Lipshultz, S. E., Sambatakos, P., Maguire, M., Karnik, R., Ross, S. W., Franco, V. I., & Miller, T. L. (2014). Cardiotoxicity and cardioprotection in childhood cancer. Acta Haematologica, 132(3-4), 391-399. https://doi.org/10.1159/000360238

Cardiotoxicity and cardioprotection in childhood cancer. / Lipshultz, Steven E; Sambatakos, Peter; Maguire, Michael; Karnik, Ruchika; Ross, Samuel W.; Franco, Vivian I.; Miller, Tracie L.

In: Acta Haematologica, Vol. 132, No. 3-4, 01.01.2014, p. 391-399.

Research output: Contribution to journalArticle

Lipshultz, SE, Sambatakos, P, Maguire, M, Karnik, R, Ross, SW, Franco, VI & Miller, TL 2014, 'Cardiotoxicity and cardioprotection in childhood cancer.', Acta Haematologica, vol. 132, no. 3-4, pp. 391-399. https://doi.org/10.1159/000360238
Lipshultz SE, Sambatakos P, Maguire M, Karnik R, Ross SW, Franco VI et al. Cardiotoxicity and cardioprotection in childhood cancer. Acta Haematologica. 2014 Jan 1;132(3-4):391-399. https://doi.org/10.1159/000360238
Lipshultz, Steven E ; Sambatakos, Peter ; Maguire, Michael ; Karnik, Ruchika ; Ross, Samuel W. ; Franco, Vivian I. ; Miller, Tracie L. / Cardiotoxicity and cardioprotection in childhood cancer. In: Acta Haematologica. 2014 ; Vol. 132, No. 3-4. pp. 391-399.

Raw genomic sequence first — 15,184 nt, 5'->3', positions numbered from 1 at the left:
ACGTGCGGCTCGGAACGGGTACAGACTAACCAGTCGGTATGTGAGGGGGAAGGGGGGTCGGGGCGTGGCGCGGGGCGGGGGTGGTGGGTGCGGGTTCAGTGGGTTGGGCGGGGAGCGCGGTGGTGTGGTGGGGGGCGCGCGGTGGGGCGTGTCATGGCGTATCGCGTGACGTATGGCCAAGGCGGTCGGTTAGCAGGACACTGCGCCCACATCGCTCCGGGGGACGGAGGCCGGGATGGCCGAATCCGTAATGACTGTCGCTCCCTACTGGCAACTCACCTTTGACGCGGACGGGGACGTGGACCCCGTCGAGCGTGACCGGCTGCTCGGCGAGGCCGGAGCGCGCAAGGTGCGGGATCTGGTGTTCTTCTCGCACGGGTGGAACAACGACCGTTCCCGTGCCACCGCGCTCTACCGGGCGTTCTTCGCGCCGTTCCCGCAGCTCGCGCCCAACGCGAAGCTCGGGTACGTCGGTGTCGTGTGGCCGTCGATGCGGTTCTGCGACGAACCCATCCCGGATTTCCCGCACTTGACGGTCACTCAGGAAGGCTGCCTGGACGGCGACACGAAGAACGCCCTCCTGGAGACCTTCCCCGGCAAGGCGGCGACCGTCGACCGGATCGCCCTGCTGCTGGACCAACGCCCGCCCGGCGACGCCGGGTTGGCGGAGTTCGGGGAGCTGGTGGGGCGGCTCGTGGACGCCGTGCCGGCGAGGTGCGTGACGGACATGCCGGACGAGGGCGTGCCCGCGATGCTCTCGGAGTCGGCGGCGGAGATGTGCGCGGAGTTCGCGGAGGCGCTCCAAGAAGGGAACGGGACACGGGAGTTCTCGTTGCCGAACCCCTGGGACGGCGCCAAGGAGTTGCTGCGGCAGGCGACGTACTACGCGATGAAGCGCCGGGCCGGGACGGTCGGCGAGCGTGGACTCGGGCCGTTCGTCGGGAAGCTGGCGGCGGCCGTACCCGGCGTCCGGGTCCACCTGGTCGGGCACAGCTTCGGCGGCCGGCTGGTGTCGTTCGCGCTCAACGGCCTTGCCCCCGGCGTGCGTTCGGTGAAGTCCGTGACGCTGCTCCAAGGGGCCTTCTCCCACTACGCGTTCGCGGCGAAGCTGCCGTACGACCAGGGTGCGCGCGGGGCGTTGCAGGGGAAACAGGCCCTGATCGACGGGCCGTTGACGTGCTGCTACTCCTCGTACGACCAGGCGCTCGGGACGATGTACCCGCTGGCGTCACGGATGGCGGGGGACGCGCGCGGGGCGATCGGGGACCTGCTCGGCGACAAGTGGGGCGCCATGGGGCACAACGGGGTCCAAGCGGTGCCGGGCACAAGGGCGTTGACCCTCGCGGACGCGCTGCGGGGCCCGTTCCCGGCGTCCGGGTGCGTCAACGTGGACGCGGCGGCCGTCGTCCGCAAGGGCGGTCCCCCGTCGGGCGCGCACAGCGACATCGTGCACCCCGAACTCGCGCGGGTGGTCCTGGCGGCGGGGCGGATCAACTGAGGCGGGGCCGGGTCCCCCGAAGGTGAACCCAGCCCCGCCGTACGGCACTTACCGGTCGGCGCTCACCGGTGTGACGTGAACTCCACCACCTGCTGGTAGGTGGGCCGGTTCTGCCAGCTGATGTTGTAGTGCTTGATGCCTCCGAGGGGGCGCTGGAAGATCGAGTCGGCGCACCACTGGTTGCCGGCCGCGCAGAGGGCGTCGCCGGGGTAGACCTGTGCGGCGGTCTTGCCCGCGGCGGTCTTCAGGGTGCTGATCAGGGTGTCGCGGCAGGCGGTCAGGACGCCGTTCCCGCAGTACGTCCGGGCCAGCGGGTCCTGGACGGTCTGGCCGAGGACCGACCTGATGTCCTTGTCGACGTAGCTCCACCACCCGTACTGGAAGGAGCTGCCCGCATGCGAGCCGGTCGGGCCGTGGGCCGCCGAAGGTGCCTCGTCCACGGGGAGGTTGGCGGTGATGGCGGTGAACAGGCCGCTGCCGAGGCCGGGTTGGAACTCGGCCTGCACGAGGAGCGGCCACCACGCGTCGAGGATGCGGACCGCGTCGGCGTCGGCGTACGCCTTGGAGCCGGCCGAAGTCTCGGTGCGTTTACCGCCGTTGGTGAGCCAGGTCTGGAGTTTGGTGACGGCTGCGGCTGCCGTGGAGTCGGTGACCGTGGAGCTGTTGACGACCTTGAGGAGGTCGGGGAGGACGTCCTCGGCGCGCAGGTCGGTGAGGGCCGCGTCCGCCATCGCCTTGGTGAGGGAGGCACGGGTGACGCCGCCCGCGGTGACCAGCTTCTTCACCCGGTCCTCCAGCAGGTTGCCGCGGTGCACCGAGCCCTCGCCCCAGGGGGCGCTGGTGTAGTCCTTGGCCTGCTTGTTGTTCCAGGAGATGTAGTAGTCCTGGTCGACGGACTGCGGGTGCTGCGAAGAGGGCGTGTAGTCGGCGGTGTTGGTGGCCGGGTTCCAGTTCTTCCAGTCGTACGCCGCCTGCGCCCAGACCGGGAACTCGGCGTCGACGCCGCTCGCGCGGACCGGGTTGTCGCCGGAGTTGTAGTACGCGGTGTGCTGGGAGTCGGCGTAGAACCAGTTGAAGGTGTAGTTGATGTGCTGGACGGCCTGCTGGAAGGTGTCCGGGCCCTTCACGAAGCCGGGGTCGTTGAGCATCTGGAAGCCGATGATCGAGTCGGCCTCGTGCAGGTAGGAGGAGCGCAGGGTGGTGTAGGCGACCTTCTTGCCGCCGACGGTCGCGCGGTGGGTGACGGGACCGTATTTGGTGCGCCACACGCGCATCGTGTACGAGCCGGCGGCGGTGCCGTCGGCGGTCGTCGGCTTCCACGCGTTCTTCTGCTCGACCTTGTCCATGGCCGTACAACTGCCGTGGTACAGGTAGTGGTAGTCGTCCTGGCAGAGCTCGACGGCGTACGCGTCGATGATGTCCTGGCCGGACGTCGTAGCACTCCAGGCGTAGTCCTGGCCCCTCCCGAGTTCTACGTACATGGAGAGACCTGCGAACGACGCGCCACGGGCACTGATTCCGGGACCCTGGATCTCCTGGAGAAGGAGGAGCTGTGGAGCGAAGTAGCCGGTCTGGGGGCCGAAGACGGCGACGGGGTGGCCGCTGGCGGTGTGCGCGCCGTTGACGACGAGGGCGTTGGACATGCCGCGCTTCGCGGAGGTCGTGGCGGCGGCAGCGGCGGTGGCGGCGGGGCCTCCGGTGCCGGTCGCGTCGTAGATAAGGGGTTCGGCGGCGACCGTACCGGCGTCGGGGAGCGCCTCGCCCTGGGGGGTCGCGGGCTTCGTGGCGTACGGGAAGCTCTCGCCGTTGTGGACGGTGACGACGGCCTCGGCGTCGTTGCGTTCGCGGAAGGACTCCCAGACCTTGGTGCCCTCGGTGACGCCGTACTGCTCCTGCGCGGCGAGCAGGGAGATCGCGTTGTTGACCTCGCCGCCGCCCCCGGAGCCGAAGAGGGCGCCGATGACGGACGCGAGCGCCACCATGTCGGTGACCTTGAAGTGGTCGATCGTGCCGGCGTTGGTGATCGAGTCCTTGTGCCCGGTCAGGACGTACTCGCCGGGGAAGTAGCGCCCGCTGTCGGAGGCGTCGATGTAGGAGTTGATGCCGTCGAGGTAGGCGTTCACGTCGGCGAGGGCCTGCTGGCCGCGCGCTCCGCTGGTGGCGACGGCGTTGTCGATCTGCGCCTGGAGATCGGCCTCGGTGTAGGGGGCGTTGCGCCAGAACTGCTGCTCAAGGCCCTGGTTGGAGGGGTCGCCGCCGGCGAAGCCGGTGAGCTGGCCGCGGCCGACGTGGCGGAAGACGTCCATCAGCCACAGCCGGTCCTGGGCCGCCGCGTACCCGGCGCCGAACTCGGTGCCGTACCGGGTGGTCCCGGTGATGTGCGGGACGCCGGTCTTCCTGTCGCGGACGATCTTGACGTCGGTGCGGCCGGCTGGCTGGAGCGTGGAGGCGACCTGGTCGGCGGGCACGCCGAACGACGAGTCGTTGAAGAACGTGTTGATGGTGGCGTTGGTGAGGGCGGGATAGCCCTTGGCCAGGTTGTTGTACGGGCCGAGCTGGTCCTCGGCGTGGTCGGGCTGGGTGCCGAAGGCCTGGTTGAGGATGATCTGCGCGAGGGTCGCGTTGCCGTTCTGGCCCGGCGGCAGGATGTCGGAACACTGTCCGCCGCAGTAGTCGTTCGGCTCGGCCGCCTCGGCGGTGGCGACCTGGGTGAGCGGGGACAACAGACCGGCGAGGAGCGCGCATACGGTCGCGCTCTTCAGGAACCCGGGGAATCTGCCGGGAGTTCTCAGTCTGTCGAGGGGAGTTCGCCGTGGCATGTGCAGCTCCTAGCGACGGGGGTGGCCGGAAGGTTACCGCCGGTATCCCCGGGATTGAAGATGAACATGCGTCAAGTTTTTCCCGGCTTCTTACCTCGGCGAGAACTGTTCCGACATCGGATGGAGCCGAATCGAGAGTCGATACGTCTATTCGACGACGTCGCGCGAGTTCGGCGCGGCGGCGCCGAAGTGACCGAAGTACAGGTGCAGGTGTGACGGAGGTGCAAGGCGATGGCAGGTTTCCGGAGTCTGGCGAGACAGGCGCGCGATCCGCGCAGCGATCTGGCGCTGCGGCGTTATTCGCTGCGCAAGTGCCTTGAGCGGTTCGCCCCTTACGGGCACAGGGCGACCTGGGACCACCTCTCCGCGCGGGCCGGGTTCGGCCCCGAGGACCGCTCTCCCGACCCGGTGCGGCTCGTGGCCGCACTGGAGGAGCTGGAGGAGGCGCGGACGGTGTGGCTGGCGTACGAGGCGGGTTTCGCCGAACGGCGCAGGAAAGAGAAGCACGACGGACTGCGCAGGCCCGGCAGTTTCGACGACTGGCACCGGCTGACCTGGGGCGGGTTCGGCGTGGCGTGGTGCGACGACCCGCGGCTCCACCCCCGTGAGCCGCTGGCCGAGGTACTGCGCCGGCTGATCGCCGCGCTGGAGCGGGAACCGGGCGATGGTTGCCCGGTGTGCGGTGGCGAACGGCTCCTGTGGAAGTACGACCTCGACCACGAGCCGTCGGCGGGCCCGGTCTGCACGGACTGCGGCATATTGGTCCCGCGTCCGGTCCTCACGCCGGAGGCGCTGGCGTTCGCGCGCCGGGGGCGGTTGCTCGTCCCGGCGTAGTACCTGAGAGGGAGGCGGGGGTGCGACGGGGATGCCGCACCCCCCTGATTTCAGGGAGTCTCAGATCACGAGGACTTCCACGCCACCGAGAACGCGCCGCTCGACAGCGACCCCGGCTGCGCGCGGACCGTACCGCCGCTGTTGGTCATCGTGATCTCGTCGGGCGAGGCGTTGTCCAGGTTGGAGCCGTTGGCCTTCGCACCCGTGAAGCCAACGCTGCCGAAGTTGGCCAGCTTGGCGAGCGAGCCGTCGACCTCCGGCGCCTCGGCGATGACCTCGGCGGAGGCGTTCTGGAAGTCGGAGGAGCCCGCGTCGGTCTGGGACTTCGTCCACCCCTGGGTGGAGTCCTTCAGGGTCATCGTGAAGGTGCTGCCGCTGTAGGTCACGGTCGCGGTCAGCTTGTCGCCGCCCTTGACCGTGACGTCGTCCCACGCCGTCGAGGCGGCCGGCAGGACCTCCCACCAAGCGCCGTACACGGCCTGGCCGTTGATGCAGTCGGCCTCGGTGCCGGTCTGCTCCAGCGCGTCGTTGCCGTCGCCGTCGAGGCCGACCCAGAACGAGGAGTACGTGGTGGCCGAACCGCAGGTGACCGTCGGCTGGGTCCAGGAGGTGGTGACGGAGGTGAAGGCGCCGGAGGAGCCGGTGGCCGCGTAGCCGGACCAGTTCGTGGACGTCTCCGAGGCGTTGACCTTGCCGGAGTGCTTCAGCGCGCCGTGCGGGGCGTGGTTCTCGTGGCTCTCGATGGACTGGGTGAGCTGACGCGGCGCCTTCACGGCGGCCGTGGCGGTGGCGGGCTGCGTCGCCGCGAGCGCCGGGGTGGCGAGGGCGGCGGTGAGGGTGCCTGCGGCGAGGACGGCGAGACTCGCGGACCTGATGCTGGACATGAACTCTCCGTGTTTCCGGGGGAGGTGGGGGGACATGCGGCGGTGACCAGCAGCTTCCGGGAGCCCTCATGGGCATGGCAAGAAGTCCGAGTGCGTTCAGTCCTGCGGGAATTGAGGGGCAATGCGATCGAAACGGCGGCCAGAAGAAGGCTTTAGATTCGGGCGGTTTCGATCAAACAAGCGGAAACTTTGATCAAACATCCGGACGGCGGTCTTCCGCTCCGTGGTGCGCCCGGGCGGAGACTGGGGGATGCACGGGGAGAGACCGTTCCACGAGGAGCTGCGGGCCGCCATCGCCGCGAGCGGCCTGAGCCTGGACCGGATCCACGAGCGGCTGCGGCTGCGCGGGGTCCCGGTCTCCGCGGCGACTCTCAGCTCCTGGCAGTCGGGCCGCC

@article{ef5b6b346b034da0ad79e399aa8ebdc9,
title = "Cardiotoxicity and cardioprotection in childhood cancer.",
abstract = "Children diagnosed with cancer are now living longer as a result of advances in treatment. However, some commonly used anticancer drugs, although effective in curing cancer, can also cause adverse late effects. The cardiotoxic effects of anthracycline chemotherapy, such as doxorubicin, and radiation can cause persistent and progressive cardiovascular damage, emphasizing a need for effective prevention and treatment to reduce or avoid cardiotoxicity. Examples of risk factors for cardiotoxicity in children include higher anthracycline cumulative dose, higher dose of radiation, younger age at diagnosis, female sex, trisomy 21 and black race. However, not all who are exposed to toxic treatments experience cardiotoxicity, suggesting the possibility of a genetic predisposition. Cardioprotective strategies under investigation include the use of dexrazoxane, which provides short- and long-term cardioprotection in children treated with doxorubicin without interfering with oncological efficacy, the use of less toxic anthracycline derivatives and nutritional supplements. Evidence-based monitoring and screening are needed to identify early signs of cardiotoxicity that have been validated as surrogates of subsequent clinically significant cardiovascular disease before the occurrence of cardiac damage, in patients who may be at higher risk.",